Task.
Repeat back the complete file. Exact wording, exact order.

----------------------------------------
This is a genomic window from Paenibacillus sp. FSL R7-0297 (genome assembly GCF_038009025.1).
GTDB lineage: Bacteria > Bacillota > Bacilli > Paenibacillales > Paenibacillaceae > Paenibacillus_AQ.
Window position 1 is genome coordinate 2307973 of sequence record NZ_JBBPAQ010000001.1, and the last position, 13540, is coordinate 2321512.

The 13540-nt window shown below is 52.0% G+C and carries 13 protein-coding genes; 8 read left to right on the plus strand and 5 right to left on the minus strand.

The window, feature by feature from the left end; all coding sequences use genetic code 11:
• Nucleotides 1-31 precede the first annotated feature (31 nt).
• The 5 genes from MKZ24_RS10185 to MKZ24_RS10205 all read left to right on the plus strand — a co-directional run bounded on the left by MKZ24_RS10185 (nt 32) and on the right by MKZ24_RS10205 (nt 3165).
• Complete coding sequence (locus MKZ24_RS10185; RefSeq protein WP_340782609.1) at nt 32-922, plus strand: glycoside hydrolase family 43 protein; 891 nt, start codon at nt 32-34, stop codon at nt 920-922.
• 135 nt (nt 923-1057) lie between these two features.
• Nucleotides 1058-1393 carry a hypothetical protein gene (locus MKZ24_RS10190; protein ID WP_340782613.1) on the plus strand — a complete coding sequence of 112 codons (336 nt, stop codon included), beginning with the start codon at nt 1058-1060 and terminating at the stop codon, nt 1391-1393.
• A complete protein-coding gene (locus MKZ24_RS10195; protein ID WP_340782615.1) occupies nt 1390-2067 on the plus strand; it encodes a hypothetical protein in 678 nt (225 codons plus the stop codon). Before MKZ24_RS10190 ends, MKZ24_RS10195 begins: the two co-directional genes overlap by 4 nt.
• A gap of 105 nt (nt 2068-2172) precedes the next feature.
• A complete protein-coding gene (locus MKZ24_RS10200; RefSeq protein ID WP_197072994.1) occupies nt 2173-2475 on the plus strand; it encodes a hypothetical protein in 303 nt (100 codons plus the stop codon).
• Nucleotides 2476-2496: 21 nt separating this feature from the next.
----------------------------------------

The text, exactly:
This is a genomic window from Paenibacillus sp. FSL R7-0297 (genome assembly GCF_038009025.1).
GTDB lineage: Bacteria > Bacillota > Bacilli > Paenibacillales > Paenibacillaceae > Paenibacillus_AQ.
Window position 1 is genome coordinate 2307973 of sequence record NZ_JBBPAQ010000001.1, and the last position, 13540, is coordinate 2321512.

The 13540-nt window shown below is 52.0% G+C and carries 13 protein-coding genes; 8 read left to right on the plus strand and 5 right to left on the minus strand.

The window, feature by feature from the left end; all coding sequences use genetic code 11:
• Nucleotides 1-31 precede the first annotated feature (31 nt).
• The 5 genes from MKZ24_RS10185 to MKZ24_RS10205 all read left to right on the plus strand — a co-directional run bounded on the left by MKZ24_RS10185 (nt 32) and on the right by MKZ24_RS10205 (nt 3165).
• Complete coding sequence (locus MKZ24_RS10185; RefSeq protein WP_340782609.1) at nt 32-922, plus strand: glycoside hydrolase family 43 protein; 891 nt, start codon at nt 32-34, stop codon at nt 920-922.
• 135 nt (nt 923-1057) lie between these two features.
• Nucleotides 1058-1393 carry a hypothetical protein gene (locus MKZ24_RS10190; protein ID WP_340782613.1) on the plus strand — a complete coding sequence of 112 codons (336 nt, stop codon included), beginning with the start codon at nt 1058-1060 and terminating at the stop codon, nt 1391-1393.
• A complete protein-coding gene (locus MKZ24_RS10195; protein ID WP_340782615.1) occupies nt 1390-2067 on the plus strand; it encodes a hypothetical protein in 678 nt (225 codons plus the stop codon). Before MKZ24_RS10190 ends, MKZ24_RS10195 begins: the two co-directional genes overlap by 4 nt.
• A gap of 105 nt (nt 2068-2172) precedes the next feature.
• A complete protein-coding gene (locus MKZ24_RS10200; RefSeq protein ID WP_197072994.1) occupies nt 2173-2475 on the plus strand; it encodes a hypothetical protein in 303 nt (100 codons plus the stop codon).
• Nucleotides 2476-2496: 21 nt separating this feature from the next.